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EMBRACING CHANGE: SOCIETAL AND WORKPLACE IMPLICATIONS OF THE HUMAN GENOME PROJECT. June 6, 2001 New Orleans AIHCE Alan E. Guttmacher, M.D. Senior Clinical Advisor to the Director

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embracing change societal and workplace implications of the human genome project

EMBRACING CHANGE: SOCIETAL AND WORKPLACE IMPLICATIONS OF THE HUMAN GENOME PROJECT

June 6, 2001 New Orleans AIHCE

Alan E. Guttmacher, M.D.

Senior Clinical Advisor to the Director

National Human Genome Research Institute National Institutes of Health

what we will consider
What We Will Consider
  • The “old genetics”
  • The “new genetics” - genomics
  • Genomic medicine
  • Implications for industrial hygiene
  • Implications for society
the old genetics
The “Old Genetics”
  • Involves conditions wholly caused by:
    • An extra or missing complete chromosome or part of a chromosome
      • e.g., Down syndrome
    • A mutation in a single gene
      • e.g., cystic fibrosis, Marfan syndrome, alpha1-antitrypsin deficiency, sickle cell disease
the old genetics4
The “Old Genetics”
  • These conditions
    • Are of great importance to individuals and families with them
    • But, are relatively rare
    • Most people not directly affected
    • Thus, genetics played small role in healthcare, industrial hygiene and society
9 of the 10 leading causes of mortality have genetic components
> 9 of the 10 Leading Causes of Mortality Have Genetic Components
  • 1. Heart disease (31.0% of deaths in ‘98)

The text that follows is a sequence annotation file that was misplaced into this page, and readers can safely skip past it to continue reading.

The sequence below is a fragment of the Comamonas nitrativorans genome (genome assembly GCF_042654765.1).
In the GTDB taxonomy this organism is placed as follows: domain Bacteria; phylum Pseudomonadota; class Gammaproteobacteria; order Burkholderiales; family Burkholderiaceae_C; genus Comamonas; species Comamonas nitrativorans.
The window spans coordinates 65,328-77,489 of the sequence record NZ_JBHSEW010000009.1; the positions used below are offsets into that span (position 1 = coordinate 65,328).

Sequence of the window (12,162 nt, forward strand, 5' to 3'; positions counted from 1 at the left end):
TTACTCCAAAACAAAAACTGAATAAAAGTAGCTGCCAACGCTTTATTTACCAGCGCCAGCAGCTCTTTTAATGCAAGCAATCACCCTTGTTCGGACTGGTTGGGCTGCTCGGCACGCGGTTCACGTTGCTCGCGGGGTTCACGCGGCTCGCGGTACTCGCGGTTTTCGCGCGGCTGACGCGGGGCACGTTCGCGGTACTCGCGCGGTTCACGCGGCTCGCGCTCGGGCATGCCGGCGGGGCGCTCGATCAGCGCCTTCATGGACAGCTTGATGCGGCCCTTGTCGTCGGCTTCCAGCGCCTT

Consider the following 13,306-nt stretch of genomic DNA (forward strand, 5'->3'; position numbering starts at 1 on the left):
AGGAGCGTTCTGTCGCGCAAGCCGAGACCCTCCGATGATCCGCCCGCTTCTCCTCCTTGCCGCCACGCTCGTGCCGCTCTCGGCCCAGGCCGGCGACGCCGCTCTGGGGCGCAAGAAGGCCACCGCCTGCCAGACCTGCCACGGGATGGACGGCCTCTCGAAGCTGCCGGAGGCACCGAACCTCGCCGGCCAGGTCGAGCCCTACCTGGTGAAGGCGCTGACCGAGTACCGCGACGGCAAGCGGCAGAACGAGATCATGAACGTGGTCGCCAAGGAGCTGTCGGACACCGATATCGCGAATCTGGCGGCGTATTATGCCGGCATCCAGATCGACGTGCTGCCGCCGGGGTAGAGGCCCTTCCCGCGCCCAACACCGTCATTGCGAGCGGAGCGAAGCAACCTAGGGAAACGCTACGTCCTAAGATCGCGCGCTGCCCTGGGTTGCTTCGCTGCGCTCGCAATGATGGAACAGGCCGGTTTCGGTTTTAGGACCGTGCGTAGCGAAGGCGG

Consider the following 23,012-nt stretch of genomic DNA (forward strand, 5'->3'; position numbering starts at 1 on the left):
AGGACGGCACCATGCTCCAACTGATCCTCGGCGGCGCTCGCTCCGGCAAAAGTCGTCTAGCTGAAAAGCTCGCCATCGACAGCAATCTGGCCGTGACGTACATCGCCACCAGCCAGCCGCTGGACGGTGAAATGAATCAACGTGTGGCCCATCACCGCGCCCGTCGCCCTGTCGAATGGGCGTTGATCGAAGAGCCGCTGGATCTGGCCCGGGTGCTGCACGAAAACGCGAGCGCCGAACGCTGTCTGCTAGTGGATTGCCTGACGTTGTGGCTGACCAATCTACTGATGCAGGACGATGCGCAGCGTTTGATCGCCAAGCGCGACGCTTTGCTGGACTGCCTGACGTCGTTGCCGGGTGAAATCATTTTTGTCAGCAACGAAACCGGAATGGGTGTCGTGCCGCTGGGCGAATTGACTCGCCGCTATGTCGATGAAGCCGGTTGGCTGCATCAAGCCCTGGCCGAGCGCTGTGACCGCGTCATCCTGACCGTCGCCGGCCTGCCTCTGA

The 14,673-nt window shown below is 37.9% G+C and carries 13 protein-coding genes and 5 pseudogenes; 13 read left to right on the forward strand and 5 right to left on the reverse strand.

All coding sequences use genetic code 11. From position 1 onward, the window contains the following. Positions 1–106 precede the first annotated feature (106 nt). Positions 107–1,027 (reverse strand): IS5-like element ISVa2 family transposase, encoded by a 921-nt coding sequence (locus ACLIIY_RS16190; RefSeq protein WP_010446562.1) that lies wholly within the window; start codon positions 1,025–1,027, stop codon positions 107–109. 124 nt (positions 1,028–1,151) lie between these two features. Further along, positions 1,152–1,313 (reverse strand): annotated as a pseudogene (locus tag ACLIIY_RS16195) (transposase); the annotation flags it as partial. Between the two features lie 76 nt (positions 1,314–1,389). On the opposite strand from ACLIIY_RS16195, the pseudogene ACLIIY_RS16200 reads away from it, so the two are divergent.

• 2. Cancer (23.2%)
  • 3. Stroke (6.8%)
  • 4. COPD (4.8%)
  • 5. Injury (4.2%)
  • 6. Pneumonia/Influenza (3.9%)
  • 7. Diabetes (2.8%)
  • 8. Suicide (1.3%)
  • 9. Kidney disease (1.1%)
  • 10. Chronic liver disease (1.1%)
genomic medicine
Genomic Medicine
  • About conditions partly:
    • Caused by mutation(s) in gene(s)
      • e.g., colon cancer, breast cancer, atherosclerosis, inflammatory bowel disease, diabetes, Alzheimer disease, mood disorders, many others
genomic medicine7
Genomic Medicine
  • About conditions partly:
    • Caused by mutation(s) in gene(s)
      • e.g., colon cancer, breast cancer, atherosclerosis, inflammatory bowel disease, diabetes, Alzheimer disease, mood disorders, many others
    • Prevented by mutation(s) in gene(s)
      • e.g., HIV (CCR5), ?atherosclerosis, ?cancers, ?diabetes, many others
genomic medicine8
Genomic Medicine
  • These conditions
    • Are also of great importance to individuals and families with them
    • But are quite common
    • Directly affect virtually everyone
    • Will make genetics play large role in healthcare, industrial hygiene, and society
genomic medicine9
Genomic Medicine
  • Will change healthcare
genomic medicine10
Genomic Medicine